A tribute to Ghalib


Over the last fifteen years, there is only one book that has always accompanied me. I had bought it in 1991 for rupees twenty, a pretty neat sum considering my first job paid me a microscopic amount. The cover has seen more than one adhesive tape ‘bandages’ on the sides, many pages have threatened to tear out and have been supplicated to be in their place with glue and tape. The pages of my copy of Diwan e Ghalib have, over these years, turned yellow, even brown.

But the magic of the words has never changed over the years.

I have often wondered what is it about Ghalib that makes him so eternal? His language is certainly more difficult than of many others, he belongs to the “high” tradition that used a very Persianized form of Urdu, unlike Mir his sheyrs in the short behr (length) are few, his concerns, again unlike Mir, are often didactic and even his collection of ghazals and sheyrs is much smaller than that of many others.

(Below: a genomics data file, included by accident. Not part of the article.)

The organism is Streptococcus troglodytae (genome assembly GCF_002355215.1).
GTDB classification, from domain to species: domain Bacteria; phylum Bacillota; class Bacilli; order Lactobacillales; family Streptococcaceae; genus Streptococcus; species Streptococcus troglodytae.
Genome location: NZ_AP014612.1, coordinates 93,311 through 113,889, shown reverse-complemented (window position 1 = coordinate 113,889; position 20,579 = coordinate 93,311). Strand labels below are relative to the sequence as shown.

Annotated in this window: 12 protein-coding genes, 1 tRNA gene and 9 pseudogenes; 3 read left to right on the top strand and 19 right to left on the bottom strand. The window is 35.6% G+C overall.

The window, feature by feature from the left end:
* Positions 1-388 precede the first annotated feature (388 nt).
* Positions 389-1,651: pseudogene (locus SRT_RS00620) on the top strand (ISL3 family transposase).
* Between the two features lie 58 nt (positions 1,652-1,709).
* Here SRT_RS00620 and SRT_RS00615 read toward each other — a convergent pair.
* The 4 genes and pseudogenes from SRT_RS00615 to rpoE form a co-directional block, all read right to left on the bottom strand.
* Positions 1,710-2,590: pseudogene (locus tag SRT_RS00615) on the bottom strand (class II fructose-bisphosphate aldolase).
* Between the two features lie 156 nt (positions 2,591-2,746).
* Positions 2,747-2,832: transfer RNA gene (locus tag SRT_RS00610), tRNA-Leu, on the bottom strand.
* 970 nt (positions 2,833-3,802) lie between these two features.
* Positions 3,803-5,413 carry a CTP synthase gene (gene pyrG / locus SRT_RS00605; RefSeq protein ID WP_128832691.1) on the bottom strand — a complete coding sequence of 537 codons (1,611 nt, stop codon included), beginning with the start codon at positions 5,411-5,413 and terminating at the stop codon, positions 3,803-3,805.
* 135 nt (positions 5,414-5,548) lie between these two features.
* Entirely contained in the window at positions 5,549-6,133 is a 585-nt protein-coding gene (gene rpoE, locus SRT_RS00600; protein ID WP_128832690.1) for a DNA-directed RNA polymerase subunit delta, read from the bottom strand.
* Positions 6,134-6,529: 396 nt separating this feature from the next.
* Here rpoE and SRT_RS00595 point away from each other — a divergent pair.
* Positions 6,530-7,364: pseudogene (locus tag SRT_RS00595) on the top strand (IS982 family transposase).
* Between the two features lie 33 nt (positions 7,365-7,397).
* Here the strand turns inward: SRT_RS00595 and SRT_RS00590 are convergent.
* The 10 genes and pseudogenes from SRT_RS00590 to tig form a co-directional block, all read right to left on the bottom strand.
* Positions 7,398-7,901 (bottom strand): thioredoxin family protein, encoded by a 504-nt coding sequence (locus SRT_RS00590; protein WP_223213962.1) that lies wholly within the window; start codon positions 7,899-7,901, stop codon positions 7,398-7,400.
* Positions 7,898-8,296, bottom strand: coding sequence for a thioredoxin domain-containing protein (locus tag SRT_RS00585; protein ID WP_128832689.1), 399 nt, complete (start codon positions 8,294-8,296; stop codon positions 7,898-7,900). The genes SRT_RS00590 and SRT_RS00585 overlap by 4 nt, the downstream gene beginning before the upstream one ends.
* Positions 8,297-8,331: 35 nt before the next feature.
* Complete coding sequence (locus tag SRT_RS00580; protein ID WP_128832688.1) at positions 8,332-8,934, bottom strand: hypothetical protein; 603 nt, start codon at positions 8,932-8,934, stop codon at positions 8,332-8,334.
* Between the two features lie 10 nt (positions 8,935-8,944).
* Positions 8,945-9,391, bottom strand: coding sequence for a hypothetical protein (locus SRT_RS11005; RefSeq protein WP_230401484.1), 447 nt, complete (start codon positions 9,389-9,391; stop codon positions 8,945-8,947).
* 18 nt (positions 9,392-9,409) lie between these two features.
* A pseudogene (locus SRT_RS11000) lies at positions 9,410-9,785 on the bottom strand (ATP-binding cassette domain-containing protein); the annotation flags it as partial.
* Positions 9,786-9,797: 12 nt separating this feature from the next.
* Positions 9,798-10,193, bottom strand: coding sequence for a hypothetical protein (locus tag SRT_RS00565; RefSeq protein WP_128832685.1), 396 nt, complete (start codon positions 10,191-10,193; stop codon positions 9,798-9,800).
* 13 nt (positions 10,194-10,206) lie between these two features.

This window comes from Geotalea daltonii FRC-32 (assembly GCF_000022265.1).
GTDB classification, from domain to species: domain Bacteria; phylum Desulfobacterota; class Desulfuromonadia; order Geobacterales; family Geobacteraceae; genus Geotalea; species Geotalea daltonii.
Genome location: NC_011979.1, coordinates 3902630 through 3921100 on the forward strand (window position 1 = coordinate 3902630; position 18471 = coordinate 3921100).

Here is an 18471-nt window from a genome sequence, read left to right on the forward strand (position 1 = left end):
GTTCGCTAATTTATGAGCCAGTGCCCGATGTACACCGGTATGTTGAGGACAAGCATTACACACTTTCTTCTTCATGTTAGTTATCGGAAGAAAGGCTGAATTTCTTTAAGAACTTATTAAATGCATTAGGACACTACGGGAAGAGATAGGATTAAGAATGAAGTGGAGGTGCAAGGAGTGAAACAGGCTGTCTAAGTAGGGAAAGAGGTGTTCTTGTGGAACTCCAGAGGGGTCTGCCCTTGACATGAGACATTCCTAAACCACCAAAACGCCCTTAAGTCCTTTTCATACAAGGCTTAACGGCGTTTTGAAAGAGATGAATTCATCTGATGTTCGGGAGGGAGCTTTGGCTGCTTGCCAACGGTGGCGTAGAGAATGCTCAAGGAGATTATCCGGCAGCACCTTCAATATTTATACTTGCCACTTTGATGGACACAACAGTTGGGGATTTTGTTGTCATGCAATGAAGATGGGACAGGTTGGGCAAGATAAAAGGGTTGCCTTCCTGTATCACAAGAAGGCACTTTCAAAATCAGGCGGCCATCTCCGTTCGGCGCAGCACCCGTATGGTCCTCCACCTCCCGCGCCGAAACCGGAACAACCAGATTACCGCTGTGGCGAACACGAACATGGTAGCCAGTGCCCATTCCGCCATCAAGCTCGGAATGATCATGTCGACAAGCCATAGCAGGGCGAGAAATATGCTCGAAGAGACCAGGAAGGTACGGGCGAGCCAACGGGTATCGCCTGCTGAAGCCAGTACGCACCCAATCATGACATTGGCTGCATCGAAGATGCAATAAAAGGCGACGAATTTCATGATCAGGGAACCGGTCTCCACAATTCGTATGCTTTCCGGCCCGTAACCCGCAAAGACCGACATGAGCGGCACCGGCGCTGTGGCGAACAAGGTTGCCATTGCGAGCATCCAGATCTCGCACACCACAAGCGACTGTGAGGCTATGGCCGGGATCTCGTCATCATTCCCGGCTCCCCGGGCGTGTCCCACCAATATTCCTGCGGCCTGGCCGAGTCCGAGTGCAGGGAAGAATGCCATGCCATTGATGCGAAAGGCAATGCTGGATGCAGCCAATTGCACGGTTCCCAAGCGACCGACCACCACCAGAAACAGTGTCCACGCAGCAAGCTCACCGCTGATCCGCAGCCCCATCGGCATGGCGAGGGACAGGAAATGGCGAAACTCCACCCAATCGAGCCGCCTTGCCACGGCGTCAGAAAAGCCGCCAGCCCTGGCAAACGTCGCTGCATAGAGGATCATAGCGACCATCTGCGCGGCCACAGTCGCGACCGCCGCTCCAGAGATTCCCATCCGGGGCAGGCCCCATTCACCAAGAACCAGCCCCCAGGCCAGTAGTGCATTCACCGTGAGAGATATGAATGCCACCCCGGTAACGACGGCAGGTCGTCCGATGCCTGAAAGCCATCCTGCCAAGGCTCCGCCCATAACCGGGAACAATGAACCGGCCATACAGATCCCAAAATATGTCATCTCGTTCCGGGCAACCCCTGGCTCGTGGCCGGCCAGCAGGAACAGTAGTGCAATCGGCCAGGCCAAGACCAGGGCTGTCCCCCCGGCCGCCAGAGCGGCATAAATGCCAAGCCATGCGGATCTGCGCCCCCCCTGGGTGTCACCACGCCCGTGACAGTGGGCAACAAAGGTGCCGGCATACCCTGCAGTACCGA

So why is it that Ghalib appeals not only to such great poets like Allama Iqbal (who, like me, or me, like him, always carried a copy of the Diwan e Ghalib with him) and Faiz Ahmed Faiz, whose first book of verse bore a title after Ghalib’s ibtidayi sheyr of the Diwan, as well as the commoner folk?

I think one of the reasons is that Ghalib roars over and above his predecessors as well as successors. He rarely whimpers. He is a lively, even a gregarious character. For a long time and especially till the age of twentyfive, Ghalib refused to consider any criticism of his poetry. Consider the following sheyr:

Bandagi men bhi vuh azada o khud-bin hain ki ham
Ulte phir ae dar I kaba agar va na hua.

(We serve You, yet our independent self regard is such
We shall at once turn back if we would find the Kaba closed)